Don’t Distract the Reader
Another mistake people make in tailoring dialog is to go too far into an accent and ignore such things as speech rhythms or word choices. J.K. Rowling, for example, uses very exaggerated accents. In the early books, before the story got particularly dark, the exaggerated accents seemed to work reasonably well considering the stories were fantasy and the intended audience was mostly children. By the final books, however, when the story was very dark and the intended audience was much wider, the exaggerated accents seemed much more unsuitable and distracting.
Unique, Not Extreme
The key with dialog, especially with accents, is to make each person’s style differentiated enough that they sound unique and identifiable, but not so extreme that people are paying more attention to the words being said than they are to the intent of the statement. Try to think of what is distinctive about the way each person speaks, and why their word choices make sense for them.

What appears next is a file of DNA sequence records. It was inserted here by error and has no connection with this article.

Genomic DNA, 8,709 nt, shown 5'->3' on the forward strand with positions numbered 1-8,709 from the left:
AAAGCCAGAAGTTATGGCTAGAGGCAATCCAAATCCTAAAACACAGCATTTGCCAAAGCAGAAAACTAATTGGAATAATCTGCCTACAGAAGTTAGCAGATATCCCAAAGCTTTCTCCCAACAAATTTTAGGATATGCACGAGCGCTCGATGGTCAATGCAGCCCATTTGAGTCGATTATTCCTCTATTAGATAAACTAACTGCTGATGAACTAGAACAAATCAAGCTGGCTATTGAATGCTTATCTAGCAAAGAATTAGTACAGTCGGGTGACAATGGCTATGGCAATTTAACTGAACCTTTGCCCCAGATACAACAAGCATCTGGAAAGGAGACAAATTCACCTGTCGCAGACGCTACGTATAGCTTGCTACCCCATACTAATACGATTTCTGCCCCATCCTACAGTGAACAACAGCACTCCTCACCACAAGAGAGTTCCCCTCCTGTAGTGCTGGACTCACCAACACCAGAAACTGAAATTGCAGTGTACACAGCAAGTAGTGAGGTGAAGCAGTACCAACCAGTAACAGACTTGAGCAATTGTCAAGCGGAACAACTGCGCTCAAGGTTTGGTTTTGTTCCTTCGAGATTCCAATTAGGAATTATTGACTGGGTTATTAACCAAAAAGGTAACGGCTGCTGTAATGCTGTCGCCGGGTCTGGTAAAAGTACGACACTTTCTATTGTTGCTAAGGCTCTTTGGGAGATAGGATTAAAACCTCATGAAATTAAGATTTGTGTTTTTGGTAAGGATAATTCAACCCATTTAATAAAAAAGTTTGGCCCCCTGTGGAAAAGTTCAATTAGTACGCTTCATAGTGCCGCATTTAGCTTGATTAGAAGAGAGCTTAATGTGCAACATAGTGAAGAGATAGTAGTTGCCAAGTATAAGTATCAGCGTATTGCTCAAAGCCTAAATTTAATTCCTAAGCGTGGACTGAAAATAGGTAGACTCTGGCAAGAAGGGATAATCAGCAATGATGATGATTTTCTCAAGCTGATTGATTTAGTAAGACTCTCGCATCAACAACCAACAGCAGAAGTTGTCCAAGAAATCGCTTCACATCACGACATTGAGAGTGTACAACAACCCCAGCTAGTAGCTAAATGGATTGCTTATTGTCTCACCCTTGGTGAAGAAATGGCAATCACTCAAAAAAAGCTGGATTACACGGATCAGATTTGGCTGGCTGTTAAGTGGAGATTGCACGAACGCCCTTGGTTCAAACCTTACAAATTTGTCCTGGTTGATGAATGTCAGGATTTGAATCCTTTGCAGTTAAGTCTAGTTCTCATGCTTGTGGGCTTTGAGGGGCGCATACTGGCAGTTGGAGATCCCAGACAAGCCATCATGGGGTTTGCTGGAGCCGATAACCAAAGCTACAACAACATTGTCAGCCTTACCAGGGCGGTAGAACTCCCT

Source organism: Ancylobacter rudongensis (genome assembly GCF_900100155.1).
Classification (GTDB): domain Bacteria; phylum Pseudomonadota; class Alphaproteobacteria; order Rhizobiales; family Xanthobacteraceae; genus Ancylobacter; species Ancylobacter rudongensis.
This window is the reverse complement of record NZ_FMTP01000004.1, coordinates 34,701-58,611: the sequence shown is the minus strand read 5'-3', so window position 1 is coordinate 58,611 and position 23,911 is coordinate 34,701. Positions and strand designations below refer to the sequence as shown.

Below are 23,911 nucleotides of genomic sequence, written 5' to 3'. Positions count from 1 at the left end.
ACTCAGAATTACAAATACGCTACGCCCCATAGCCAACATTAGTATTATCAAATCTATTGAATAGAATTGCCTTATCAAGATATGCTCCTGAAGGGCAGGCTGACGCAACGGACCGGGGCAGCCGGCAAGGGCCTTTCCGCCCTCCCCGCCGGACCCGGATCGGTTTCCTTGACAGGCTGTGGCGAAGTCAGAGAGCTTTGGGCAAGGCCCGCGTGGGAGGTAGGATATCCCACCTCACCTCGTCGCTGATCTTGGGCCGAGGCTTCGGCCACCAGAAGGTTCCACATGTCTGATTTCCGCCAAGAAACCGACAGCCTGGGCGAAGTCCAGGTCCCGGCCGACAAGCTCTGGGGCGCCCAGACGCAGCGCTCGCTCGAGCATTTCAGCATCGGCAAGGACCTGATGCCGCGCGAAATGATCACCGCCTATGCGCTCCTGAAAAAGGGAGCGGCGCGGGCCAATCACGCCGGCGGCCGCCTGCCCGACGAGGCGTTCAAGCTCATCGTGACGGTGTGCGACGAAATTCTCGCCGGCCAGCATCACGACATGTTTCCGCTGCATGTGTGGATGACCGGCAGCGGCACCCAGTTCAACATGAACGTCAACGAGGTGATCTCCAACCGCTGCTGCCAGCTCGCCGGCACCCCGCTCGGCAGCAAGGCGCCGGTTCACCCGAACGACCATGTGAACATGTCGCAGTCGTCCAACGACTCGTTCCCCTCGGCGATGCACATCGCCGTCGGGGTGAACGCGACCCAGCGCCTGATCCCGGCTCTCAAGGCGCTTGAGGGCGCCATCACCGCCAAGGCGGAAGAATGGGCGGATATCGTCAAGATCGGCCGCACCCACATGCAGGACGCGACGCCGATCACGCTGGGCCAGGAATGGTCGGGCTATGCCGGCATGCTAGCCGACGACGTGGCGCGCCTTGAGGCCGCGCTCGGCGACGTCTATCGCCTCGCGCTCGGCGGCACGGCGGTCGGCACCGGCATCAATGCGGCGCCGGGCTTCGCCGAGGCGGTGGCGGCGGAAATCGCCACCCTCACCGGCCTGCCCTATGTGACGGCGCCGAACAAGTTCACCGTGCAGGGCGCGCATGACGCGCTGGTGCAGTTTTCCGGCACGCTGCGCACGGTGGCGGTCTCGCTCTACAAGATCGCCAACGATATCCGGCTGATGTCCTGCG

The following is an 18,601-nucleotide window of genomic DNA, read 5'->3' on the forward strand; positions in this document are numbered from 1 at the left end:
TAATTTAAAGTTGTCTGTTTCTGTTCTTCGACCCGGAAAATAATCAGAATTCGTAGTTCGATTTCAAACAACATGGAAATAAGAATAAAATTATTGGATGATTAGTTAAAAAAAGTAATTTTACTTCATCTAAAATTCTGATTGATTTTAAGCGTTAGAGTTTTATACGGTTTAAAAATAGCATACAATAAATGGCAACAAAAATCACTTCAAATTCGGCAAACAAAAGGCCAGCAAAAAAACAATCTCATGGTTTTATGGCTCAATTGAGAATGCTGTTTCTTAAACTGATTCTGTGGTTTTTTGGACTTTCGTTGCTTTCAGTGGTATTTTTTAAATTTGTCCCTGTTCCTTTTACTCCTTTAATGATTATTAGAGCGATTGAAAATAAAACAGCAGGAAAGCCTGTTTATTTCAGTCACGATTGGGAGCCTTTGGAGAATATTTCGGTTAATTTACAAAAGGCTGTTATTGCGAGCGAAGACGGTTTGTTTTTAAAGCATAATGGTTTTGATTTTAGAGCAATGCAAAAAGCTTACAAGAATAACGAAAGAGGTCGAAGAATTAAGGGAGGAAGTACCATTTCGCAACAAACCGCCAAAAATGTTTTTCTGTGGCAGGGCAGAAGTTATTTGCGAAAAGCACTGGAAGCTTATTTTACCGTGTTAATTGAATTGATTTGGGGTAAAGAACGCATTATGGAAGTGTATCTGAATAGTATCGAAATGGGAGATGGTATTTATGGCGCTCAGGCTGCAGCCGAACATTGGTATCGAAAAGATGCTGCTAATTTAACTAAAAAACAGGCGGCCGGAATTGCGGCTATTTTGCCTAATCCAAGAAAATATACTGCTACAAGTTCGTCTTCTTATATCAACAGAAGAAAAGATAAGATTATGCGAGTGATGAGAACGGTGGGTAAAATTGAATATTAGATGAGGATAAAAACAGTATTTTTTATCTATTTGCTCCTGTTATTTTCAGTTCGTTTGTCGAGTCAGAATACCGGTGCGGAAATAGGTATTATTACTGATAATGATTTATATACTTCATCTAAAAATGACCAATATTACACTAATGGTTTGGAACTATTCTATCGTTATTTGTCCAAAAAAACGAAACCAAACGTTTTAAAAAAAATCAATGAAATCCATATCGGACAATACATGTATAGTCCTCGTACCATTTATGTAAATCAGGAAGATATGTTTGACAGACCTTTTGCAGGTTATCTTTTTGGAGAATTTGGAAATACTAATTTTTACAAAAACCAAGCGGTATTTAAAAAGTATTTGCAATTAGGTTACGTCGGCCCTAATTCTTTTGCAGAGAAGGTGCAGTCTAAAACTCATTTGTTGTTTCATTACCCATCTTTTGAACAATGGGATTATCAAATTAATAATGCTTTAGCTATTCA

Some Things to Consider
- Is the character concise or long winded?
- Does the character use words they don’t fully understand?
- Does the character have influence from different regions (such as a person from Texas now living in California or vice-versa)?
- Is the character used to public speaking?
- Does the character have any particular patterns or phrases that stand out?
- Is their something about the character’s role (Boss, employee, teacher, parent) that makes a difference in the way that character speaks in different situations?